Please see the Charlotte Perkins Gilman research guide for more information about accessing the digitized materials, including approximately 37,000 digitized pages. These items include correspondence, diaries, manuscript drafts, articles, reviews, clippings, photographs, and drawings documenting Charlotte Perkins Gilman’s extensive output as a writer as well as her romantic and family life. The digitization of this collection took place between April 2009 and June 2010, thanks to a generous gift from Cynthia Green Colin (a Radcliffe College alumna) to the Institute. As part of the Schlesinger Library’s Experimental Archives Project, funded by the Schlesinger Library Council, this project represents the first attempt to bring one of our most popular collections online.
A socialist and deist, Charlotte Perkins Gilman was an independent thinker, author, and speaker who was an intellectual leader of the women's movement from the late 1890s through the mid-1920s. Often known for her short story “The Yellow Wall-Paper,” Gilman also wrote nonfiction works about the social and economic position of women. Additionally, she published a magazine called The Forerunner. Born in Hartford, Connecticut, Gilman was a great-granddaughter of Lyman Beecher. She grew up mainly in Providence, Rhode Island, and in 1884 married Charles Walter Stetson, an artist. They had one daughter, Katharine Stetson Chamberlin, and were divorced in 1894. In the 1890s Gilman lived in California. After her marriage (1900) to Houghton Gilman, a lawyer, and a cousin, she lived in New York City and then in Norwich, Connecticut. She died in Pasadena.
Please visit the finding aid for the Inez Miholland collection (Call#: MC 308) for more information and access to the digitized content.
Inez Milholland was a lawyer specializing in criminal and divorce practice; she zealously advocated a variety of reform causes, including women's suffrage, abolition of the death penalty, and the rights of working people. Born in Brooklyn, New York, she graduated from Vassar College in 1909, and received an LL.B. degree from New York University in 1912. In July 1913, she married Eugen Jan Boissevain, a New York importer, of Dutch citizenship. The resulting change in her citizenship status threatened to exclude Milholland from law practice, and she quickly became involved in attempts to repeal the offending legislation.
Proclaiming herself a Socialist, Milholland joined the Women's Trade Union League, the National Association for the Advancement of Colored People, and the Fabian Society of England. In 1915, as a war correspondent in Italy, she wrote a series of pacifist articles and as a result was expelled by the Italian government late that summer. In 1916, Milholland took part in a garment workers' strike and was instrumental in securing a last-minute reprieve for Charles Stielow, a West Shelby, New York farmer accused of murder and sentenced to be executed in the electric chair. Concurrently, Milholland was becoming increasingly active in the women's suffrage movement. She joined the Congressional Union, and, though suffering from pernicious anemia, undertook a speaking tour of the West in support of suffrage.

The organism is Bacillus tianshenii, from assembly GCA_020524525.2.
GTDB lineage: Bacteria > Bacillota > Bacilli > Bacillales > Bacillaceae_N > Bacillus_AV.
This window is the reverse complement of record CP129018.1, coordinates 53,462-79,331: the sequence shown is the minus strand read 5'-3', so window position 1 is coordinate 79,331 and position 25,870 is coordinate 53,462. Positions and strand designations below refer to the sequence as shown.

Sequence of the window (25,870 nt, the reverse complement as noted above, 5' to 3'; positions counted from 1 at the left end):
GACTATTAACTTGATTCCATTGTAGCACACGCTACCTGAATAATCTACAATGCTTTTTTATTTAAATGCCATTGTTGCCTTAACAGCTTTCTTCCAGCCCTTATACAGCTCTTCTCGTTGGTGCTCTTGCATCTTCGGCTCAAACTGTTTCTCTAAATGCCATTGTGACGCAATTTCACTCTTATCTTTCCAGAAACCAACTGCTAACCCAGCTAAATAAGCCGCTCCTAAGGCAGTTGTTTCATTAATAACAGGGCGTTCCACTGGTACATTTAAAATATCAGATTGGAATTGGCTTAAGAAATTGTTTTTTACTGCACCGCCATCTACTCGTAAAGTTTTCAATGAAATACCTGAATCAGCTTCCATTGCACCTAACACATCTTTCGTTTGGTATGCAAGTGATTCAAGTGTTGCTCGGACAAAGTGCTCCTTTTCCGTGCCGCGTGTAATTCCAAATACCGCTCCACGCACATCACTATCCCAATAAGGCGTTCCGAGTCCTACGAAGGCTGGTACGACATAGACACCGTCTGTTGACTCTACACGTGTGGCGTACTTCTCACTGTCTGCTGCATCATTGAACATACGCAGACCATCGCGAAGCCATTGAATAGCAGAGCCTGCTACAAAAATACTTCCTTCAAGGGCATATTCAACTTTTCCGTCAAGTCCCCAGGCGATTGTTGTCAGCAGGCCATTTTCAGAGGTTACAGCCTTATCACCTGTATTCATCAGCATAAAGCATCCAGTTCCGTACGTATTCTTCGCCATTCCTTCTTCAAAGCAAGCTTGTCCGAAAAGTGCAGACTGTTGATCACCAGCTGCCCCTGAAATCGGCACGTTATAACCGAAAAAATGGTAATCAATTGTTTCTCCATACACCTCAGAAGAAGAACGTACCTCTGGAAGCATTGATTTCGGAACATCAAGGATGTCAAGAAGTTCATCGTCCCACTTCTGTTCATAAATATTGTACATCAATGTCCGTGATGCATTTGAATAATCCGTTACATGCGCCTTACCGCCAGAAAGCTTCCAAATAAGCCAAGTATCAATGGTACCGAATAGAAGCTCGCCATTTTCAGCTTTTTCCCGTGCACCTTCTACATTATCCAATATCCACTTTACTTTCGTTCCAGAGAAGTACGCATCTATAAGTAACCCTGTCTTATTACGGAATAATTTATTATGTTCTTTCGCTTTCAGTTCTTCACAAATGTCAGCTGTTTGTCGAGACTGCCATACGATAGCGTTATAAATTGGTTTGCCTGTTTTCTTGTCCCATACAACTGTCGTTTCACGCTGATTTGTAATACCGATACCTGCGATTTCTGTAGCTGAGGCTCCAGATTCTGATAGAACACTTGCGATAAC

Please visit the finding aid for the Alice Paul collection (Call#: MC 399) for more information and access to the digitized content.
A social worker in New York City, 1905-1907, Paul also studied economics and sociology at the universities of London and Birmingham and worked at a number of British social settlements (1907-1910). While in England she was active in the Women's Social and Political Union and was arrested and jailed repeatedly as a participant in the campaign for women's rights led by Emmeline Pankhurst and her daughters, Christabel and Sylvia.
Returning to the United States in 1910, Paul was appointed chair of the Congressional Committee of the National American Woman Suffrage Association in 1912. In June 1916, the National Woman's Party was organized, its nucleus composed of Congressional Union for Woman Suffrage members and its sole plank a resolution calling for immediate passage of the federal amendment guaranteeing the enfranchisement of women (the "Susan B. Anthony Amendment"). Following its reorganization in 1921, after the passage of the Nineteenth Amendment in August 1920, the National Woman's Party began a long battle to end all legal discrimination against women in the United States and to raise the legal, social, and economic status of women around the world. As written in 1923 by Paul, the Equal Rights Amendment (known also as the "Lucretia Mott Amendment") was first introduced in Congress in December of that year. For almost fifty years, the National Woman's Party had this or later versions of the ERA introduced in every session of Congress; it was passed in the House and Senate in 1971 and 1972, respectively but, with a 1982 deadline, failed to secure the votes necessary for ratification. Almost all of Paul's life was devoted to her work in the National Woman's Party and World Woman's Party, and for the ERA, and her papers reflect this devotion.